Famous pueblo blanco, built atop a deep ravine. Said to be where bullfighting was invented.
There are a number of excellent organized tours which take you to this out-of-the-way town.
Best Time to Visit:
In September, there is the Feria de Pedro Romero as well as a big bullfighting festival, the Corridas Goyescas.
How Long to Spend in Ronda:
Ronda is typically done as a day trip, but many fall in love with the place and want to stay longer. If you plan on visiting the Cueva de Pileta (see below), you'll need more than a day.
Hotels in Ronda
You can book hotels in Ronda through Venere.com.
Five Things to Do:
- Cross the deep ravine, El Tajo, on one of the three bridges - the Puente Nuevo (new bridge) is the grandest one.
- Explore the Islamic old town. Due to it's location, Ronda was one of the last towns to fall to the Christians during the Reconquista.
- Visit the bullring, where the Romero family (three generations of it) established modern bullfighting.
- A half-hour's drive from Ronda is the Cueva de Pileta a cave with 25,000 year old paintings.
- The beautiful 14th century baths.
More: Things to Do in Ronda
How to Get to Ronda:
Ronda isn't easy to get to and is at least an hour from most cities in the region, requiring a frankly scary drive along some very windy mountain roads.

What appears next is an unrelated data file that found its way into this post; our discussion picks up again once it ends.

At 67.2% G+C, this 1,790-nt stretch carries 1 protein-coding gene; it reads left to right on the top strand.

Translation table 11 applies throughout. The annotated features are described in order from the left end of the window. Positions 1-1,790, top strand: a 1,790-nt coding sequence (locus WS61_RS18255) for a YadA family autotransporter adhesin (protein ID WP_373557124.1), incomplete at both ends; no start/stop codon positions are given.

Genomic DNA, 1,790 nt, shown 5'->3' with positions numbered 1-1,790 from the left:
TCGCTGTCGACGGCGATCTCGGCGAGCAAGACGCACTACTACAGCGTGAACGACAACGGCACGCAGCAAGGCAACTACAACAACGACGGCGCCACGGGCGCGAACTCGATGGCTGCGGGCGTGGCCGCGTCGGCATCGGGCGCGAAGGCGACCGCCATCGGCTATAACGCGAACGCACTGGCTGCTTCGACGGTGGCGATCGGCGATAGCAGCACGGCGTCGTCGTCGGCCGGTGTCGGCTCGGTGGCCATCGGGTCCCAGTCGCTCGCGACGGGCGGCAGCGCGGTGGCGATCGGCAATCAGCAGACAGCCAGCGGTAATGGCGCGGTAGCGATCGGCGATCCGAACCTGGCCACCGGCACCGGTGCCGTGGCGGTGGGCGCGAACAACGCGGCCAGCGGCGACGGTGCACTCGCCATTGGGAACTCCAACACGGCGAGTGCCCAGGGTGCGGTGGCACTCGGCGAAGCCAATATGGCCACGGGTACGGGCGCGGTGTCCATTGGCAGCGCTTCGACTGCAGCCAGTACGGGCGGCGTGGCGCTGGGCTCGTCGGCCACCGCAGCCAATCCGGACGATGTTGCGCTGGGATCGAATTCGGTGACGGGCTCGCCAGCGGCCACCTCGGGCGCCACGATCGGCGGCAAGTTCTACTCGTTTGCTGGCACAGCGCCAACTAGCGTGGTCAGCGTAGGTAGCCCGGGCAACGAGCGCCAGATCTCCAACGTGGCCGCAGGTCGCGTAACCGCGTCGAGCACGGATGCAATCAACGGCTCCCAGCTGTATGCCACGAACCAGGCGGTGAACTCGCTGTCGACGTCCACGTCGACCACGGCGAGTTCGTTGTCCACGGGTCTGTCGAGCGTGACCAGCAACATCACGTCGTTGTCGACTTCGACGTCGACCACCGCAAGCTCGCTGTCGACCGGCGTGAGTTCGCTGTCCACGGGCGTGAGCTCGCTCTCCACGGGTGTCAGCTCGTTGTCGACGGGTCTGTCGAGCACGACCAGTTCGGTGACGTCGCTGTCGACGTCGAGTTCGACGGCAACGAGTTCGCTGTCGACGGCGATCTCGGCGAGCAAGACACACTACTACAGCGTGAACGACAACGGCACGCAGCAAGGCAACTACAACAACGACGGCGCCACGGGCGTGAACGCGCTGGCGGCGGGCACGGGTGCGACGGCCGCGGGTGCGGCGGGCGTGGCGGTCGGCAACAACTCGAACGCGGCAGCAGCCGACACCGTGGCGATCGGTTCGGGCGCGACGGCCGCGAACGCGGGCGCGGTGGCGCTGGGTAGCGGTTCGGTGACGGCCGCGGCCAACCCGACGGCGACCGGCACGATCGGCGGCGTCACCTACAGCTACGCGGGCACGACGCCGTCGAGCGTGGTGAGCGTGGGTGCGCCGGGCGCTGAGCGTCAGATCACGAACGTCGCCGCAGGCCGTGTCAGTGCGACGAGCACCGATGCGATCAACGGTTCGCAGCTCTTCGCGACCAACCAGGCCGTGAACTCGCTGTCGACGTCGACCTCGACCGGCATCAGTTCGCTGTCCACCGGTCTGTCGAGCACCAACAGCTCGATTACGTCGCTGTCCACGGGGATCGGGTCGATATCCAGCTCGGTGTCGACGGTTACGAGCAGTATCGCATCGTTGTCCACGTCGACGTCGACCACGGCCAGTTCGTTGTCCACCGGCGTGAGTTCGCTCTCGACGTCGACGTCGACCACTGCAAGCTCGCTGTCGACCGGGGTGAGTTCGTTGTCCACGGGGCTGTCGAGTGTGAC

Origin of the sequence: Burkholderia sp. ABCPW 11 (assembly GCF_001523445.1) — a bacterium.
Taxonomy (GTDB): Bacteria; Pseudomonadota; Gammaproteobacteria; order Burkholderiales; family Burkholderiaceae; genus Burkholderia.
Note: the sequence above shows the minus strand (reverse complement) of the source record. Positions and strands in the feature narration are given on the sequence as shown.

At least it was scary if you'd been in the car I was in!
For travel details from where you're staying, see: How to Get to Ronda.
Alternatively, you may want to try one of these guided tours:
- Day Trip to Ronda from Seville
- Day Trip to Ronda from Malaga
- Day Trip to Ronda from Costa del Sol
- Three-Day Guided Tour from Madrid to Cordoba, Seville and Ronda
- Five-Day Tour from Madrid to Cordoba, Seville, Ronda, Granada and Toledo
Where to Next?:
Rent a Car to Travel to Ronda:
Compare prices on car rental on Travelocity.
The train station and bus station are in the northern part of the city, (as well as much of the town's amenities), the old Islamic quarter is to the south - between the two is a deep ravine. Thankfully, there is a series of impressive bridges joining the two.
If you're in Ronda for more than a few hours, you will probably spend more of your time in the northern half than in the south (and you'll almost certainly sleep there).
Plaza España and the nearby Plaza de Toros will be your point orientation spot. From here you can cross the bridge at the Puente Nuevo, the most important of the three bridges. On the other side is 'La Ciudad' (The City), which is the old Arabic quarter. Upon crossing the bridge, turn left - there you will see the Casa del Rey Moro. Its gardens are open to the public, as is the Islamic stairway cut into the side of the gorge. The other two bridges can be located here to take you back across to the northern part of the city.
But before you do that, explore the rest of La Ciudad. On the other side is Plaza María Auxiliadora, offering excellent views of the Andalusian landscape.